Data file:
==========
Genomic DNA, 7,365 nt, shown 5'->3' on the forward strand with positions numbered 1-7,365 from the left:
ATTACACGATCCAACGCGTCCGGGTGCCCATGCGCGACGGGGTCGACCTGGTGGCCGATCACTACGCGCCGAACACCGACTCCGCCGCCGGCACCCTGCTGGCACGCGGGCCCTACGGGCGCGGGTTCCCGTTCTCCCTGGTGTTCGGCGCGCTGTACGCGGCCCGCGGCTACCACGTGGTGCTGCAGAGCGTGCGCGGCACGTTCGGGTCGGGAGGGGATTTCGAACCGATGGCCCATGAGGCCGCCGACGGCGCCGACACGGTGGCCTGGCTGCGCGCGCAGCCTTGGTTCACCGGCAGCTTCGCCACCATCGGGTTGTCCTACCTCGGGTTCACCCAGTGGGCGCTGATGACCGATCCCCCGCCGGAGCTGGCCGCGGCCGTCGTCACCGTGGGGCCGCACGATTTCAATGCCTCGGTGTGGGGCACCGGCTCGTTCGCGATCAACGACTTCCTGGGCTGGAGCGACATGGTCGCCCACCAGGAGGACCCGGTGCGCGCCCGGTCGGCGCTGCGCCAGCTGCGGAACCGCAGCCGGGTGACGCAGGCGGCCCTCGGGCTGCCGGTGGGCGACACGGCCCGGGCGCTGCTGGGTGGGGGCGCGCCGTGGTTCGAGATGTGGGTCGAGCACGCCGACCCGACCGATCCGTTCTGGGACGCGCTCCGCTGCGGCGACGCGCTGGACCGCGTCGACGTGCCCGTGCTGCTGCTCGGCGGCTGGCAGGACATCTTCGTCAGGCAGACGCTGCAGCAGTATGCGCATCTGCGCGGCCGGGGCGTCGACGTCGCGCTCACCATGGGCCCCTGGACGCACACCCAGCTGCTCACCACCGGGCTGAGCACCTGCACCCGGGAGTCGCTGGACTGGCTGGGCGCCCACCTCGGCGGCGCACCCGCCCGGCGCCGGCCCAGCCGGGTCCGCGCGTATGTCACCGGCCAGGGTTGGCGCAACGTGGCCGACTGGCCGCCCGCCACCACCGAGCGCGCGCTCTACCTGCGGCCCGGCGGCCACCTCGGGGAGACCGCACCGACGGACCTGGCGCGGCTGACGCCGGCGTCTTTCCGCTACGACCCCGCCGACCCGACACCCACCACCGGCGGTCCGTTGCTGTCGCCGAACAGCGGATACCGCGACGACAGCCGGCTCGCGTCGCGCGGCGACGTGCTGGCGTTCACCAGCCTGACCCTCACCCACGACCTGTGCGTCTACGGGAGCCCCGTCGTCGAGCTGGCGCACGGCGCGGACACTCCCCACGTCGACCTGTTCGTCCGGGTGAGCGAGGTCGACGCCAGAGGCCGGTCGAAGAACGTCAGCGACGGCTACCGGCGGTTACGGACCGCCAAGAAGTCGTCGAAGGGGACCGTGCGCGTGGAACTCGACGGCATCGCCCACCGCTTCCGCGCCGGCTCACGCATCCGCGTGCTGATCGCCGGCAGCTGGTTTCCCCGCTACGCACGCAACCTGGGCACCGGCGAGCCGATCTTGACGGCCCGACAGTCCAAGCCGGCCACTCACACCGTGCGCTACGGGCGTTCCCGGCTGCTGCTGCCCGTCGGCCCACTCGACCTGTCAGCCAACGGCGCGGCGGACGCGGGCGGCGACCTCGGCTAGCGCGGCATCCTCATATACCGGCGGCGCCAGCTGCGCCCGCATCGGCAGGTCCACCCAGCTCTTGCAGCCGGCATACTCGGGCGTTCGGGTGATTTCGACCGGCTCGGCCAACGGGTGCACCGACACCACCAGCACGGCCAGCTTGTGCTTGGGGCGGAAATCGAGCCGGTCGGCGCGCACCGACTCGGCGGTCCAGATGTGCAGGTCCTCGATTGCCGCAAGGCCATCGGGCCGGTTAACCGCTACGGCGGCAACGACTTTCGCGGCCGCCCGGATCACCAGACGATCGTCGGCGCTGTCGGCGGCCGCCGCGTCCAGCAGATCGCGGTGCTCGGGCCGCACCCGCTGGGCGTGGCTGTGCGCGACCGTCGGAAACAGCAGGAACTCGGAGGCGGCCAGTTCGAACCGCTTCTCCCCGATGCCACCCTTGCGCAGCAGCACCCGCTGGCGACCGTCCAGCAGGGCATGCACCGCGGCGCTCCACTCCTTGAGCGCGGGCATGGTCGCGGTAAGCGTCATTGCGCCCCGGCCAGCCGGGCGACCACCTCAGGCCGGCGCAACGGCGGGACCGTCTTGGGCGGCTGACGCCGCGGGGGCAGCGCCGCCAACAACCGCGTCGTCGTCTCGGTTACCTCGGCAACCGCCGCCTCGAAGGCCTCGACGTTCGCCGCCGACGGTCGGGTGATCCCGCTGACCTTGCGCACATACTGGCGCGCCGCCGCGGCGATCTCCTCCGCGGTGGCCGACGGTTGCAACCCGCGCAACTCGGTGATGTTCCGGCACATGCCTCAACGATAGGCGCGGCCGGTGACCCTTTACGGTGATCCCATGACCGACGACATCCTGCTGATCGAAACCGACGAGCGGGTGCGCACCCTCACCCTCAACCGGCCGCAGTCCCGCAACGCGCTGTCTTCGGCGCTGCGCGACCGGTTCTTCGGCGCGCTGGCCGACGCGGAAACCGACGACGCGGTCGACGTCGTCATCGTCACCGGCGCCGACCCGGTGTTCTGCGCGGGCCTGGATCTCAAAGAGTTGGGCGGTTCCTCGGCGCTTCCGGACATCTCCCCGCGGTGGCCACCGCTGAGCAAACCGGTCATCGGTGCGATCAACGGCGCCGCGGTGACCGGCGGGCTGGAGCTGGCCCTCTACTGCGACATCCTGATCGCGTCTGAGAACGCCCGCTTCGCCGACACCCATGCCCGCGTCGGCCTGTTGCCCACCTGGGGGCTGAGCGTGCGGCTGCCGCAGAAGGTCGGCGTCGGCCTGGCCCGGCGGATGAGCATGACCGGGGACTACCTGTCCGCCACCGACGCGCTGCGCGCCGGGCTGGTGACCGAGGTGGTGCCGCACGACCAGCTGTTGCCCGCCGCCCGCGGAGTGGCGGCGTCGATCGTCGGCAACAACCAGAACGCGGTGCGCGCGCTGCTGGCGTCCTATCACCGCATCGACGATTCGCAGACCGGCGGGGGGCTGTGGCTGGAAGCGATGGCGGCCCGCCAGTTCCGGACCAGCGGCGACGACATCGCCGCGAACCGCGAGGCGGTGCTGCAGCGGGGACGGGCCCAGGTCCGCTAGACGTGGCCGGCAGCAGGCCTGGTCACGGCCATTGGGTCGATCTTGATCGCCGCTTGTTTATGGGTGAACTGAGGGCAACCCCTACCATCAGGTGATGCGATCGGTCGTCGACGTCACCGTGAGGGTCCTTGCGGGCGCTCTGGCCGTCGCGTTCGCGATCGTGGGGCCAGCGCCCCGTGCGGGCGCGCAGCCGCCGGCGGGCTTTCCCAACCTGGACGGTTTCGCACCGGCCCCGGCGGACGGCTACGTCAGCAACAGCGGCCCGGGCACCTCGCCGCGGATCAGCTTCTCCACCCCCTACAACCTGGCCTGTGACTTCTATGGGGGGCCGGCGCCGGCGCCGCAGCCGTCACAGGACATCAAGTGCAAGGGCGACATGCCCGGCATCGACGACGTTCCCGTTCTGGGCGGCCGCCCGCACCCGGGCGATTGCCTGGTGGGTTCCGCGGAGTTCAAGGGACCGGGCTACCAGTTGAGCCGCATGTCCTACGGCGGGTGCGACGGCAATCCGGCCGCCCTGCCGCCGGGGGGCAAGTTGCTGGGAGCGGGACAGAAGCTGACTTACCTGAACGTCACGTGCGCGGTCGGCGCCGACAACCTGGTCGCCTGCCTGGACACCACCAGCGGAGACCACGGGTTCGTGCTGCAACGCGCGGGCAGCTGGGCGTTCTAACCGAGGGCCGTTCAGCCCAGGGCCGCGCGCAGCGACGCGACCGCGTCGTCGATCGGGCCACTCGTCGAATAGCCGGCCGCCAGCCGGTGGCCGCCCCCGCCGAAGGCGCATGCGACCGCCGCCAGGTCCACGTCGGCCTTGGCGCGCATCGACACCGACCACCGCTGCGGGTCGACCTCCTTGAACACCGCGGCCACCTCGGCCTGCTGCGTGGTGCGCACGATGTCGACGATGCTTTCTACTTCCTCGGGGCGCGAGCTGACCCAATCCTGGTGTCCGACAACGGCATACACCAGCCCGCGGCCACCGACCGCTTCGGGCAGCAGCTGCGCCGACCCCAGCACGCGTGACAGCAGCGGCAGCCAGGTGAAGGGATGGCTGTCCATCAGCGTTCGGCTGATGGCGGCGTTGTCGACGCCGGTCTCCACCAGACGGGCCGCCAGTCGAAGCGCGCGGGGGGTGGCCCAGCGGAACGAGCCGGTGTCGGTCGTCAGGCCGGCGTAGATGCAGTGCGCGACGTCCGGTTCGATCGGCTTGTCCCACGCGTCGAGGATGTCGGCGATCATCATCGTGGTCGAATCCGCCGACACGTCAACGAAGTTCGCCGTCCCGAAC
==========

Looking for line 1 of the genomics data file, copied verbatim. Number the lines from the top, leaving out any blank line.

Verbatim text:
Genomic DNA, 7,365 nt, shown 5'->3' on the forward strand with positions numbered 1-7,365 from the left: